He had on a wrought-iron helmet, water polished and silver bright; / He wore a yellow gold cuirass lined with silk brocade; / His feet were shod in a pair of pointed-toe and powdered-sole buckskin boots; / His waist was tied with a lion king belt of triple-braided silk (Wu & Yu, 2012, vol. 3, p. 137).

And 3) while the novel doesn’t note the color of his anthropomorphic form, the demon’s true form is said to be a “giant white bull” (da bai niu, 大白牛) (Wu & Yu, 2012, vol. 3, p. 157). This is why the faithful 2011 TV show depicts the Bull Demon King with white fur (fig. 5). 

Fig. 3 – The Bull Demon King’s character design (larger version). Image from Blum (2021). Copyright DC Comics. Fig. 4 – The Monkey King (2014) movie poster showing Aaron Kwok’s bull demon summoning energy from his black ax (larger version). Fig. 5 – A screenshot of the white Bull Demon King from the 2011 TV show (larger version). Image found here. Take note of his iron staff.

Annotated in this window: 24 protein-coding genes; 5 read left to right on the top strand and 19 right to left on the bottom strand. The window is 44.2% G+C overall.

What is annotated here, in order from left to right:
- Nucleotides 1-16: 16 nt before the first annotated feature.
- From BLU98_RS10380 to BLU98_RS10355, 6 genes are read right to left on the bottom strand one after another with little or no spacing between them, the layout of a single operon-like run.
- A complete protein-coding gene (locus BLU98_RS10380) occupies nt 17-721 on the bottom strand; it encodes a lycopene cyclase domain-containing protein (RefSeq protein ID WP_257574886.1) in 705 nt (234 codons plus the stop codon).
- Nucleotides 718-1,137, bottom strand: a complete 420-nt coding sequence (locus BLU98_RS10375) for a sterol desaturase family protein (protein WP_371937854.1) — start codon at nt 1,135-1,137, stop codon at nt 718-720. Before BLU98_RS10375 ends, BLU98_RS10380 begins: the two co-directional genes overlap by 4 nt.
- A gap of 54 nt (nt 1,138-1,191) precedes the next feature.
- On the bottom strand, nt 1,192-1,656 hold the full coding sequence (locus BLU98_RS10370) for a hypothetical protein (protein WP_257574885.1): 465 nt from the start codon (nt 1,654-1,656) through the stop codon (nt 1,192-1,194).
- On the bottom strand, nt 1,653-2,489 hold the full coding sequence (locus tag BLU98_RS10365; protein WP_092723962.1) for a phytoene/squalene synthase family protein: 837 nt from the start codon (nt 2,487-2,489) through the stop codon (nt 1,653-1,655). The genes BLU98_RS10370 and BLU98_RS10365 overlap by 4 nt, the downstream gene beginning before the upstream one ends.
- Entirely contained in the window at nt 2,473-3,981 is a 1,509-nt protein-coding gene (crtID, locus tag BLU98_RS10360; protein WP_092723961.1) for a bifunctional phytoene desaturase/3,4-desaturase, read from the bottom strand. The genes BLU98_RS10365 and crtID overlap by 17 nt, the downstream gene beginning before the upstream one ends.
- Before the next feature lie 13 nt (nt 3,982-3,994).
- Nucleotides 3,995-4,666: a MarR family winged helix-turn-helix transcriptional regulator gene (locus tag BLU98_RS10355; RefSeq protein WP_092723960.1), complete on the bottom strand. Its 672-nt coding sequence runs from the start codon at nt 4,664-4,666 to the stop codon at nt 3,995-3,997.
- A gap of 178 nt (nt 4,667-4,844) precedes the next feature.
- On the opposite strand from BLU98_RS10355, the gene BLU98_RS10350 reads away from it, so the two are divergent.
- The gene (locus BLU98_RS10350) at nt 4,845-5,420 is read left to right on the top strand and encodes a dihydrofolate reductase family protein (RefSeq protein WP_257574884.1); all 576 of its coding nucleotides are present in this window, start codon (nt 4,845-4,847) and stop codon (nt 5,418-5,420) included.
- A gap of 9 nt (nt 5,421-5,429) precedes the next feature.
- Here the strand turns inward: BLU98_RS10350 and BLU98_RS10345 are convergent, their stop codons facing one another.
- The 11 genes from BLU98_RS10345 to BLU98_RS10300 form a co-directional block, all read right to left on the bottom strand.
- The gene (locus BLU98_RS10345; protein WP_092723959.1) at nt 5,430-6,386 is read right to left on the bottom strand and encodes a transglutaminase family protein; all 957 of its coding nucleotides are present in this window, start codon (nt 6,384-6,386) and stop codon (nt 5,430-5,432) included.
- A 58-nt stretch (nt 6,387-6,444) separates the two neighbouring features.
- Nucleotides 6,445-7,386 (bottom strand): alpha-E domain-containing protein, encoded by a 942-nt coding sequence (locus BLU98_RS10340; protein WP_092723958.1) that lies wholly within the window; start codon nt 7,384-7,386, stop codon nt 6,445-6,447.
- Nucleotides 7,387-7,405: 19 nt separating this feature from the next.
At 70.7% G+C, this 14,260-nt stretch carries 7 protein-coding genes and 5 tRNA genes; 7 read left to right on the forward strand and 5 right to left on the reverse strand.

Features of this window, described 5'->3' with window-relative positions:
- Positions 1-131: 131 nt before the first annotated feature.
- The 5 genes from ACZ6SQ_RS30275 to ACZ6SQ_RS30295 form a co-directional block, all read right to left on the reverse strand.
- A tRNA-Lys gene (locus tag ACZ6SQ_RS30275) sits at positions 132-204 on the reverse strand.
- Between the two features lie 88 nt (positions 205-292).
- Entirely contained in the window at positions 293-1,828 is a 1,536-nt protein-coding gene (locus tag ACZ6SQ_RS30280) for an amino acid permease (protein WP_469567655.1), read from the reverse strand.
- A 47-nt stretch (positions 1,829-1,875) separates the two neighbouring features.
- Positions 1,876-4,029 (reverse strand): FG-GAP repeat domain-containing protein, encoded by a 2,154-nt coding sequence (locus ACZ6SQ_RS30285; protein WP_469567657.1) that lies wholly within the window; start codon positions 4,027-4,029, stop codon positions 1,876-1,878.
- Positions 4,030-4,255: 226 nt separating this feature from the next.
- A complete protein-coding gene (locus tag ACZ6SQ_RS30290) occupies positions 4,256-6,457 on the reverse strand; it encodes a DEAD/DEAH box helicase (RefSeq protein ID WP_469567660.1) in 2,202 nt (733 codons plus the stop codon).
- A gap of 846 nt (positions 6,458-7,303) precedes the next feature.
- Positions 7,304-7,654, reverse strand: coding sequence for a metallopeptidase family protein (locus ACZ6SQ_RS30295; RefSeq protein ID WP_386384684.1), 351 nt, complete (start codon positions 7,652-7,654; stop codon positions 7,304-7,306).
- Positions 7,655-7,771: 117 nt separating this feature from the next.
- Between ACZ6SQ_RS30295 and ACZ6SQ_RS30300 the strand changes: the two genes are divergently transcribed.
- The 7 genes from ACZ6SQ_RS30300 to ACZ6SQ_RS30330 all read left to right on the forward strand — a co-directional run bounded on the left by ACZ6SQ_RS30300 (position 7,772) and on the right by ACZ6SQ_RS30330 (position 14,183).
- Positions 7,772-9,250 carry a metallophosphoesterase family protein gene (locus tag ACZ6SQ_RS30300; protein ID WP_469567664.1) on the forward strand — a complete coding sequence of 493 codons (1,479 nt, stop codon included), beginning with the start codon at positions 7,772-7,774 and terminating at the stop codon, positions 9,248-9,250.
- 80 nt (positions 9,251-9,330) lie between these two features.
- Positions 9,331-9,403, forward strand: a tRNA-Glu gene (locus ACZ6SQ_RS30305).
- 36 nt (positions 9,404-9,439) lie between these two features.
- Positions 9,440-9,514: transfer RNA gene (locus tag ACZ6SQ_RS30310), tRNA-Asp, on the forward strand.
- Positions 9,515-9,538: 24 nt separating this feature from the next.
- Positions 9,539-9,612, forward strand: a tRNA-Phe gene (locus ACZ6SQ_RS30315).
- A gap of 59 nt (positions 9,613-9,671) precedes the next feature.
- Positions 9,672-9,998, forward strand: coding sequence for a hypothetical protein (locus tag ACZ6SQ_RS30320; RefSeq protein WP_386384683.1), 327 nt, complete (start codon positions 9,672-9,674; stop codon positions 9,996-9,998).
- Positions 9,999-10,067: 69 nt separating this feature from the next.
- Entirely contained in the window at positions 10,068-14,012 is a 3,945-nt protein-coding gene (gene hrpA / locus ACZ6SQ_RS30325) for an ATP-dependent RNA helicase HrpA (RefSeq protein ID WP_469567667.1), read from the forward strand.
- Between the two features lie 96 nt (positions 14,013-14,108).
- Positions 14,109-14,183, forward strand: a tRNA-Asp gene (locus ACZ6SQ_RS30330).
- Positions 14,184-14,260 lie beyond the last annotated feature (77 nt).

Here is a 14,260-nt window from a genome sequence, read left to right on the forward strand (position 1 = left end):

Princess Iron Fan is portrayed with jewelry and makeup, a layered coif, and an elegant, multi-colored dress (fig. 6). A mini version of her palm-leaf fan is shown tucked inside a white belt at her waist (Blum, 2021). The problem is that: 1) Her main weapons in the novel are a pair of “blue-bladed treasure swords” (qingfeng baojian, 青鋒寶劍); [1] 2) the fan is reduced to a small leaf and kept inside her mouth, and when full size, it is 12-feet long (Wu & Yu, 2012, vol. 3, p. 145). This obviously differs from the small, handheld weapon shown in the comic (Yang, 2021b, p. 4, panel #1); and 3) most importantly, chapter 61 expressly states that Princess Iron Fan forsakes her lavish clothing to dress as a renunciate upon the defeat of her husband:

When Rākṣasi heard the call [of the Bull Demon King], she took off her jewels and her colored clothing. Tying up her hair like a Daoist priestess [daogu, 道姑] and putting on a plain colored robe like a Buddhist nun [biqiu, 比丘] [fig. 7], she took up with both hands the twelve-foot long palm-leaf fan to walk out of the door (Wu & Yu, 2012, vol. 3, p. 161).

She thereafter follows a reclusive life of self-cultivation (Wu & Yu, 2012, vol. 3, p. 163). So there is a huge contrast between her comic book design and how she looks at the end of her story arc.

Fig. 6 – Princess Iron Fan’s character design (larger version). Image from Blum (2021). Copyright DC Comics. Fig. 7 – A drawing of a Buddhist nun (larger version). Image found here. Just imagine Raksasi with her hair tied into a knot on top and perhaps wearing grey-blue robes.